U.S. soldier to stand trial for 2009 Iraq shooting

Reuters News
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Posted: May 19, 2012 1:38 AM
U.S. soldier to stand trial for 2009 Iraq shooting

By Laura L. Myers

SEATTLE (Reuters) - A U.S. soldier accused of killing five fellow servicemen at a military combat stress center in Baghdad in 2009 has been ordered to stand trial in a U.S. military court, officials said on Friday.

Sergeant John Russell, who could face the death penalty if convicted, is accused of going on a shooting spree at Camp Liberty, near the Baghdad airport, in an assault the military said at the time could have been triggered by combat stress.

Russell, of the 54th Engineer Battalion based in Bamberg, Germany, faces five charges of premeditated murder, one charge of aggravated assault, and one charge of attempted murder in connection with the May 2009 shootings.

Two of the five people killed in the shooting were medical staff officers at the counseling center for soldiers experiencing combat stress. The others were soldiers.

In the days following the shooting, Admiral Mike Mullen, then chairman of the U.S. military's Joint Chiefs of Staff, said the incident highlighted the risks of multiple deployments on soldiers and underlined the need to redouble efforts to deal effectively with combat stress.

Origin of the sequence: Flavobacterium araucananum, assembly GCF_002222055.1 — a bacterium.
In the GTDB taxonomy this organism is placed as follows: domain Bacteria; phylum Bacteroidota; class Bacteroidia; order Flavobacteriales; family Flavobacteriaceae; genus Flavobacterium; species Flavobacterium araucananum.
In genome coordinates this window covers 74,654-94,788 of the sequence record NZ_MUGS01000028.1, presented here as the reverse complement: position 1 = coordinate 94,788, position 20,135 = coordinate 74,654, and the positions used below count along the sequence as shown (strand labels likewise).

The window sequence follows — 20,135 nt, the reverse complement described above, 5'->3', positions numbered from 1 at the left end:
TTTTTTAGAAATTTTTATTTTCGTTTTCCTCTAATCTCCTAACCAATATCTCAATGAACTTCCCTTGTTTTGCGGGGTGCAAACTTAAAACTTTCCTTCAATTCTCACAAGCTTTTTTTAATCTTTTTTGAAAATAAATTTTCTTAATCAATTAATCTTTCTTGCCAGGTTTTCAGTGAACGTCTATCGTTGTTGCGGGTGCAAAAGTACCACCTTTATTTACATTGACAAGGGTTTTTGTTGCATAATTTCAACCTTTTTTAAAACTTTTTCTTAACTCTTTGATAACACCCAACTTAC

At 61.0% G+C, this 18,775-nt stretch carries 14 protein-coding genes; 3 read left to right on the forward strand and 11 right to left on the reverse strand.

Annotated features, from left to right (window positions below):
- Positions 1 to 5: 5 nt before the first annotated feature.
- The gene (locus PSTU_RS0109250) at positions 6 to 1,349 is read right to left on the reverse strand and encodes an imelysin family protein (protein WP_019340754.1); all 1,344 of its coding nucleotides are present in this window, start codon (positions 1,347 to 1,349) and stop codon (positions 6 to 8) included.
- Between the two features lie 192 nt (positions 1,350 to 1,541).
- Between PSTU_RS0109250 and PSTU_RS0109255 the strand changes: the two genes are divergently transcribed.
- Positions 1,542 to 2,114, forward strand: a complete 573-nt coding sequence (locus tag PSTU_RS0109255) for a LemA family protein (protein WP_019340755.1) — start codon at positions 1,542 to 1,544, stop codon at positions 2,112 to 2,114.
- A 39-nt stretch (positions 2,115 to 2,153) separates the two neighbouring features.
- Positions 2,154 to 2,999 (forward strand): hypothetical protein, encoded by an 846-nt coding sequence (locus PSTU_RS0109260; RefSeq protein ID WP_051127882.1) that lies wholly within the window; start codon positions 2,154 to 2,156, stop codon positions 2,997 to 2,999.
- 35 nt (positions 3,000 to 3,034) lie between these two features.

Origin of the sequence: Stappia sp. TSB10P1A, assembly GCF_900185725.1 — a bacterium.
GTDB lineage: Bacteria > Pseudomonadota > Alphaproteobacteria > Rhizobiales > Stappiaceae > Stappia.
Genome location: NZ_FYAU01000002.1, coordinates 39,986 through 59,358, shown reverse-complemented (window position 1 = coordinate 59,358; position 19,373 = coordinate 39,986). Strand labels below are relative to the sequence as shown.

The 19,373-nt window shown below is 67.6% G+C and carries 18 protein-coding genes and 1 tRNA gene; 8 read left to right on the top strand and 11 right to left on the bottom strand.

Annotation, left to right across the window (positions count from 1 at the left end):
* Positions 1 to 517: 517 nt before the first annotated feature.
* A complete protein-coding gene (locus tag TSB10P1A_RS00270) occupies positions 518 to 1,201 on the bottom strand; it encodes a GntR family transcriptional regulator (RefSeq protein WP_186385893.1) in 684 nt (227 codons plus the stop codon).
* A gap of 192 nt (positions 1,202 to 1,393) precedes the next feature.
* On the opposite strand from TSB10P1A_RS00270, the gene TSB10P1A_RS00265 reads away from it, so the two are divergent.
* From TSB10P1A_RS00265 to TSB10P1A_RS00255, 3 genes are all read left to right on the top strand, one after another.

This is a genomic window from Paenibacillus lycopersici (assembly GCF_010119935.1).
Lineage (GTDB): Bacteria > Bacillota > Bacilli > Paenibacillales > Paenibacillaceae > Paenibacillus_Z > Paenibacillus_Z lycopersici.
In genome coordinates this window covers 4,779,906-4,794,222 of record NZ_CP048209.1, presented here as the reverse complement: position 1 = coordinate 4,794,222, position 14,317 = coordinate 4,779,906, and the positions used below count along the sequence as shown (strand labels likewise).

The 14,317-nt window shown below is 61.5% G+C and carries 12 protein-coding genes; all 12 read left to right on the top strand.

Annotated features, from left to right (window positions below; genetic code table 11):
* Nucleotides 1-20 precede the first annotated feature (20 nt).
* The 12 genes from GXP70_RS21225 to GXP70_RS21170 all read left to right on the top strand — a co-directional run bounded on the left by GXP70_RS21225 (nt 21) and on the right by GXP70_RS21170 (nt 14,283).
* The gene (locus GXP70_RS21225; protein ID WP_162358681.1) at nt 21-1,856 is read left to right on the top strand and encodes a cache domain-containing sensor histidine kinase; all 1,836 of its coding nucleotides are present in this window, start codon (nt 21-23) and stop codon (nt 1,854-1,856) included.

Before the shooting, Russell's commander had determined that Russell should have his weapon taken away.

Russell's civilian lawyer, James Culp, wrote in a memo this year that his client was "facing death because the Army's mental health system failed him."

In a statement issued by Joint Base Lewis-McChord, military officials said Russell had been referred by a General Court Martial Convening Authority for trial.

"As it stands right now, he's fit to stand trial," said Lieutenant Colonel Gary Dangerfield, the base spokesman.

The shooting was among several incidents that have brought attention to the issue of combat-related stress among soldiers.

A recent Army study estimated as many as 20 percent of the more than 2 million U.S. troops who have served in Iraq and Afghanistan could suffer from post-traumatic stress disorder.

In another case where defense lawyers have cited stress as a factor, Staff Sergeant Robert Bales is accused of killing 16 people, including nine children, in a shooting rampage in Afghanistan in March.

Bales was on his fourth deployment to a war zone in the past 10 years, and his civilian lawyer has said that PTSD would likely be an element of his defense.

In the Iraq case, Russell was moved from Fort Leavenworth in Kansas to confinement at Joint Base Lewis-McChord earlier this year, Dangerfield said. Although the court-martial likely will be conducted at the Washington state base, "anything is subject to change."

No trial date has been set for Russell, of Sherman, Texas.

(Writing by Mary Slosson; Editing by Cynthia Johnston)